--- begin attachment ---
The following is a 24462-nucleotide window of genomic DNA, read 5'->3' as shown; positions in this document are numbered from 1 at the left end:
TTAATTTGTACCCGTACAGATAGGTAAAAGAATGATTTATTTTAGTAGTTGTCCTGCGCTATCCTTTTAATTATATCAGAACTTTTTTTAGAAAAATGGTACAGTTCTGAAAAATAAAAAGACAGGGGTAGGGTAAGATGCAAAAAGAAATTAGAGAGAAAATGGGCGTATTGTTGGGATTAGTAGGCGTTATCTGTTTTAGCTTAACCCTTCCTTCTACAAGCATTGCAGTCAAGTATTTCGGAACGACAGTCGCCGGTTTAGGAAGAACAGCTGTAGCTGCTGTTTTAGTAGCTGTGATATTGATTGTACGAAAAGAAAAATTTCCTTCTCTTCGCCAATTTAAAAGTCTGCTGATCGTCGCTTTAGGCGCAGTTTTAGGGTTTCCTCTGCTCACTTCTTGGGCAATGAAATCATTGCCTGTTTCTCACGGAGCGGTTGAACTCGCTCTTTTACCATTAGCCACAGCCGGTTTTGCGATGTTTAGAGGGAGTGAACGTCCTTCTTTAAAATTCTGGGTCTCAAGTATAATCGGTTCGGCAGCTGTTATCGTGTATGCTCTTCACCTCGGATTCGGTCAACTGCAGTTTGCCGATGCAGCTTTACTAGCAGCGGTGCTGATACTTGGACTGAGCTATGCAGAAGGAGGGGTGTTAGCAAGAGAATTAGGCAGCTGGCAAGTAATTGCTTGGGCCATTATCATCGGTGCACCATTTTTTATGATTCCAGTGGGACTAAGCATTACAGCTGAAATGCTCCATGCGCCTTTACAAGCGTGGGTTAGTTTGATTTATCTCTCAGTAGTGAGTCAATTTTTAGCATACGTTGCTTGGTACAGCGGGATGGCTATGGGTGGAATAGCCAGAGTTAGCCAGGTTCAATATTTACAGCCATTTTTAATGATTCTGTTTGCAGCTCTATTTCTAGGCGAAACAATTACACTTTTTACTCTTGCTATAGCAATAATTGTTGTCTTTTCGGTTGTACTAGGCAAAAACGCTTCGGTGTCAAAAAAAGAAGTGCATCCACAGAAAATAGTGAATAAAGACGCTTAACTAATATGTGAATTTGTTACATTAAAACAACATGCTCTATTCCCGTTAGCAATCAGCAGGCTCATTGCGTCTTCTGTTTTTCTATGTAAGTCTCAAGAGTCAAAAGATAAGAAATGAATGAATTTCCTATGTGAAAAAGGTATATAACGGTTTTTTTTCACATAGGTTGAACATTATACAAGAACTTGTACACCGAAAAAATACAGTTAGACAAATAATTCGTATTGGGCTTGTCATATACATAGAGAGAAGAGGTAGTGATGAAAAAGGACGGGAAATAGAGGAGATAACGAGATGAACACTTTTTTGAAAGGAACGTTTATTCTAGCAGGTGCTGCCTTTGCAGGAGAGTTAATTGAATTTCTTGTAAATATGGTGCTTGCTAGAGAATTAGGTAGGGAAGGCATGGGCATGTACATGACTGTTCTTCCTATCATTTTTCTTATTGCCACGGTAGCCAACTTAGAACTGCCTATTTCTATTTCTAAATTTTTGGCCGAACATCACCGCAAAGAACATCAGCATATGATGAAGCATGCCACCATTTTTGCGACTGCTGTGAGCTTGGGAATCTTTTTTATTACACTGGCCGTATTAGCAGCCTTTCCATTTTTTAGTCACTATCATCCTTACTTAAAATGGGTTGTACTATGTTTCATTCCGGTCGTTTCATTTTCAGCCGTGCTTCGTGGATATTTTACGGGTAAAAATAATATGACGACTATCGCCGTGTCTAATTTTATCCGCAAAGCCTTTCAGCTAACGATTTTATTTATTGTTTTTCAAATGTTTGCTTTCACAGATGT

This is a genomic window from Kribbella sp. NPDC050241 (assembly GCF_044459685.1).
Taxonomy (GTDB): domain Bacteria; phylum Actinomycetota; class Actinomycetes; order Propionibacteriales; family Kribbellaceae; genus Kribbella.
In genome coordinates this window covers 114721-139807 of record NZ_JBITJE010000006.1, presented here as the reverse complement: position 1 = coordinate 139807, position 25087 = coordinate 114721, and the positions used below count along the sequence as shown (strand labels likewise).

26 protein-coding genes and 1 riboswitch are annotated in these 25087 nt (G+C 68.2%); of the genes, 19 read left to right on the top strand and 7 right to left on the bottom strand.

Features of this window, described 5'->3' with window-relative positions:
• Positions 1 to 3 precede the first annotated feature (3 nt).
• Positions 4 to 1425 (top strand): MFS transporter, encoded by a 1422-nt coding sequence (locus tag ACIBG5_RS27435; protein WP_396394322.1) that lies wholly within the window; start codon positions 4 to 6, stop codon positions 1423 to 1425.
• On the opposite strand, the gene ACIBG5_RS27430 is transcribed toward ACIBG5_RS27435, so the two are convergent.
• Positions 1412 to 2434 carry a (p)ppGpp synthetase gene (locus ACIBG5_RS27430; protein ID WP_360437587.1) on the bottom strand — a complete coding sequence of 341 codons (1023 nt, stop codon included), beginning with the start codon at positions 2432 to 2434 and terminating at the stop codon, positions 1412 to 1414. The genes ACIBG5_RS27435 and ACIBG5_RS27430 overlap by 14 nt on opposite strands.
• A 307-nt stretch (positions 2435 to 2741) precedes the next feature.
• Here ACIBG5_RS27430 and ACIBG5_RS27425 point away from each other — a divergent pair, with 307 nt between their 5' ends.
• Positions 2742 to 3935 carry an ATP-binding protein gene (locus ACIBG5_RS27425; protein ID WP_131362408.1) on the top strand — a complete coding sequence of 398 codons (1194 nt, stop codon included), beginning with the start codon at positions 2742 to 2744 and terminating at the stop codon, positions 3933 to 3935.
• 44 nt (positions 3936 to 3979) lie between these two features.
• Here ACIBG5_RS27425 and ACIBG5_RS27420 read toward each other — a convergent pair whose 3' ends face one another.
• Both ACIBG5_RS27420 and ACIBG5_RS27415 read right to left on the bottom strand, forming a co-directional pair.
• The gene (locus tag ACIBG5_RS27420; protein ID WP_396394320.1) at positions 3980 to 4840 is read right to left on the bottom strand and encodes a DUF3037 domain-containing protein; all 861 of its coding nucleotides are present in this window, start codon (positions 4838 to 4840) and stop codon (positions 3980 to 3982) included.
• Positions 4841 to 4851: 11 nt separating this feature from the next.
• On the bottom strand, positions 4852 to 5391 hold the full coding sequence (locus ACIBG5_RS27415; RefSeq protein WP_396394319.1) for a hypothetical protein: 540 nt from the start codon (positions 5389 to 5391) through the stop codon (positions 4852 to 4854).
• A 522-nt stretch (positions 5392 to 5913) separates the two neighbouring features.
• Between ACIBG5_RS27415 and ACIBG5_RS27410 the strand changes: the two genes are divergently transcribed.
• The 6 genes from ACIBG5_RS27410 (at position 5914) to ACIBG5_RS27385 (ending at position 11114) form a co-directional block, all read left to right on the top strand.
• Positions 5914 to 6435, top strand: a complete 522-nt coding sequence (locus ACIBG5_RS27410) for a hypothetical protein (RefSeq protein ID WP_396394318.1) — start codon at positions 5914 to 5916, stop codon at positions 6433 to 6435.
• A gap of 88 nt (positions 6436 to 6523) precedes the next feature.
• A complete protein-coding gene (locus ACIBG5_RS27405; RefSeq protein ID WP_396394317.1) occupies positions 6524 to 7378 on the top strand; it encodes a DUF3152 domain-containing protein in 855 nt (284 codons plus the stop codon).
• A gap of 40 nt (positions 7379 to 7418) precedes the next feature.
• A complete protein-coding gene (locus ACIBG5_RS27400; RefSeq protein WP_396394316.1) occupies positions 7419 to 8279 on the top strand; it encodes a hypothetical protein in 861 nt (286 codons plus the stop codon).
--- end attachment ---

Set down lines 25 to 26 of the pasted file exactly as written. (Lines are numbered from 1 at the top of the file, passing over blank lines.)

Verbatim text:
• A gap of 88 nt (positions 6436 to 6523) precedes the next feature.
• A complete protein-coding gene (locus ACIBG5_RS27405; RefSeq protein ID WP_396394317.1) occupies positions 6524 to 7378 on the top strand; it encodes a DUF3152 domain-containing protein in 855 nt (284 codons plus the stop codon).